It feels, just maybe, as though change is afoot. And I’m rubbing my hands together at the thought of what the experience might turn out to be like. Because the thought of being able to watch on-demand a whole series of UK orchestras concert performances on my TV? So long as I’ve got the money, I’m MORE than happy to spend it to get my fix.
It’s the first time in a long time I’ve wanted to write. So,
please treat this post as a way of breaking myself back into the process. An
attempt to order a jumble of thoughts. The first in a pre-paid programme of
self-facilitated therapy sessions.
On returning to writing
Writing now triggers all sorts of different thoughts and
feelings, some of which make the practise almost impossible. A list of those
thoughts presents itself.
There’s nothing to say about classical music
Your copy will ramble
Your copy always rambles
You bring way too much of yourself to your copy
You make everything about you
You take ages to get to the point
There is no event everyone is coalescing around
People don’t want to be reminded of what they
You have an over-inflated idea of your own
Shut the fuck up
There are some truisms in here. Even in the first two
paragraphs points four, five and six are borne out. Watch the detractors rub
their hands together with glee at that one.
Importantly, is the question of where these thoughts
originate and what their effect is.
In coaching terms I know where those phrases originate. The
effect is creative gas-lighting.
To bring oneself to ones writing – whether it’s literally using
the first person in one’s copy, or drawing on first-hand experience or turns of
phrase is for some a sign of weakness or exclusivity. I have over the past
three or four weeks felt guilty for
my go-to creative framework that is second-nature because of the very creative
outlet – a blog – that helped develop my creativity.
One has to be robust. Rigorous. Recognise when the gas-lighting
occurs and take steps to avoid it, so that what’s important is allowed the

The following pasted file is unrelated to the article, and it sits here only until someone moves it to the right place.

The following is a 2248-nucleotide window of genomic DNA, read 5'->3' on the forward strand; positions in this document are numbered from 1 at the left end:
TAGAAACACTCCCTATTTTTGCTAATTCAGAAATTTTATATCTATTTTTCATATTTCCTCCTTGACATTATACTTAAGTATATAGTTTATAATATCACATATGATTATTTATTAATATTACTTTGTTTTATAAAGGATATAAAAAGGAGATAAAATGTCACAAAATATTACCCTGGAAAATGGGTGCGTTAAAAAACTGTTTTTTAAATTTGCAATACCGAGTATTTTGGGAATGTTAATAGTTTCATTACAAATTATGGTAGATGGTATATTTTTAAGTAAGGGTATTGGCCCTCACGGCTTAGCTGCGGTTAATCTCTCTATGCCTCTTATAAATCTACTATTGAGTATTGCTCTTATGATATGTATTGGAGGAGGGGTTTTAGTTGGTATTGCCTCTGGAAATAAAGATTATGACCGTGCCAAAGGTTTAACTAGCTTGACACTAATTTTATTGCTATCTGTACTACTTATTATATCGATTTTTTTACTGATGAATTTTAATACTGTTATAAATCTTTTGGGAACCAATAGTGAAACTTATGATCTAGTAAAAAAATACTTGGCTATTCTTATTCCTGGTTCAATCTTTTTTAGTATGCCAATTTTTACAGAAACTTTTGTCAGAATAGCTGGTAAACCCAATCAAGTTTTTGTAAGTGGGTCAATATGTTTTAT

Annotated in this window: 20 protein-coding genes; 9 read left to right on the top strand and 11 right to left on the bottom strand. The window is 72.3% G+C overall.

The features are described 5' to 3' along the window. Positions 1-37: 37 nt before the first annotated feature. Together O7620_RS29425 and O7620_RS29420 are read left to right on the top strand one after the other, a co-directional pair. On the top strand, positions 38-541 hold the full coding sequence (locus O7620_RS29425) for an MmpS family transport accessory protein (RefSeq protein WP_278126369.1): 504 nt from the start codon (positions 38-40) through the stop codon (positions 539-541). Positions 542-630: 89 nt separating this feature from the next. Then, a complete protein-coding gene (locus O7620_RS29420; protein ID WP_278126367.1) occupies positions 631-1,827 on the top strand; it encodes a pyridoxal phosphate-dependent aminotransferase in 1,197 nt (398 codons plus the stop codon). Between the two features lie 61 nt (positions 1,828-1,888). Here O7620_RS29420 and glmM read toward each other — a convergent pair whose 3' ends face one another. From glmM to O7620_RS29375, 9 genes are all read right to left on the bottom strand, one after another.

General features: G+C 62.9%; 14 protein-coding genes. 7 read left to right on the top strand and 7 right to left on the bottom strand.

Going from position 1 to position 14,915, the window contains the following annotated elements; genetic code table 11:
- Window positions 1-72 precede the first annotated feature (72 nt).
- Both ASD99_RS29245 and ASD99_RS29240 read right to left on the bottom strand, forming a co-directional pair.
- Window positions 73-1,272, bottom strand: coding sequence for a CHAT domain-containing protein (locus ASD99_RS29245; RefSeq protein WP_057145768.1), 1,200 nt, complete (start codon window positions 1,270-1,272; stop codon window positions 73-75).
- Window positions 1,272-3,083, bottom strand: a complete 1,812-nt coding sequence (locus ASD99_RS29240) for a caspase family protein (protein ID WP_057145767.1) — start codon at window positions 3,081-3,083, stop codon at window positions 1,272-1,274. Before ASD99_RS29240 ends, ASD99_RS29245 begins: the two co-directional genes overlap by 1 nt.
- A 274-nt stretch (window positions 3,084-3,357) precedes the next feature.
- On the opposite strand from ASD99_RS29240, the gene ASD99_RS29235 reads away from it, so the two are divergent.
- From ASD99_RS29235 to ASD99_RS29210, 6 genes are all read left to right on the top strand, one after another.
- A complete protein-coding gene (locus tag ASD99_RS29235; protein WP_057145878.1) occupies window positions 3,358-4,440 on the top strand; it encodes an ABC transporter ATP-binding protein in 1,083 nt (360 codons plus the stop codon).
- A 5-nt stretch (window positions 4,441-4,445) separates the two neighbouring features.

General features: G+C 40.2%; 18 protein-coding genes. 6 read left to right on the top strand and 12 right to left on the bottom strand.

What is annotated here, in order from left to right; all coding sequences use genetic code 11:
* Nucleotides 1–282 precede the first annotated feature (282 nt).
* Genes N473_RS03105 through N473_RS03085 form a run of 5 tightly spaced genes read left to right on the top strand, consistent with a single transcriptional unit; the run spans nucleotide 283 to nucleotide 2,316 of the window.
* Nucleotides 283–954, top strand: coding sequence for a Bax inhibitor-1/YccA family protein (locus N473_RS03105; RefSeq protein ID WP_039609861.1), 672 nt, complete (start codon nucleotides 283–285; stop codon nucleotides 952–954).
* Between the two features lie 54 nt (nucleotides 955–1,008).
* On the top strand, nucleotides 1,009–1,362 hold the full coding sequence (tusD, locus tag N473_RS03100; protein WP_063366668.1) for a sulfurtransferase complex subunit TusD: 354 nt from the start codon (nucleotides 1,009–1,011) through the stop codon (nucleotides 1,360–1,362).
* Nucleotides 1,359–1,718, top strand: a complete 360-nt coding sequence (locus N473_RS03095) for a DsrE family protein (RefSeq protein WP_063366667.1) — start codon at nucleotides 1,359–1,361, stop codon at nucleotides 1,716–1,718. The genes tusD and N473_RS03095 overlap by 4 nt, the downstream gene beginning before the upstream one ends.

space it needs: advocacy whether it be in writing, audio, visual storytelling
depends on knowledge, experience and emotional awareness. Bringing that to one’s
creativity isn’t just a good thing, it’s a requirement. Otherwise, how do you
connect with your audience?
Content fatigue? No, distractions
I read somewhere on social media that some considered classical music consumers were suffering content fatigue in response to the slew of digital endeavours embarked upon by various arts organisations amid COVID-19.
It’s true that there are a multitude of split screen lockdown performances which are very quickly blending into one another. One or two resonate more than others – the Rotterdam Philharmonic, Fairey Band’s Slane, and The Sixteen’s recent release.
These are successful not because they have cut-through, but because they have a narrative underpinning them or they anticipate and exploit an emotion experienced by a majority audience.
I remain convinced that offering free content like this is not detrimental to the music industry. It is a pragamatic and understandable reaction by a number of arts organisations and individual performers to unforeseen circumstances. This moment in time provides an excellent marketing opportunity and digital is king at raising awareness (even if it struggles to result in changed behaviours).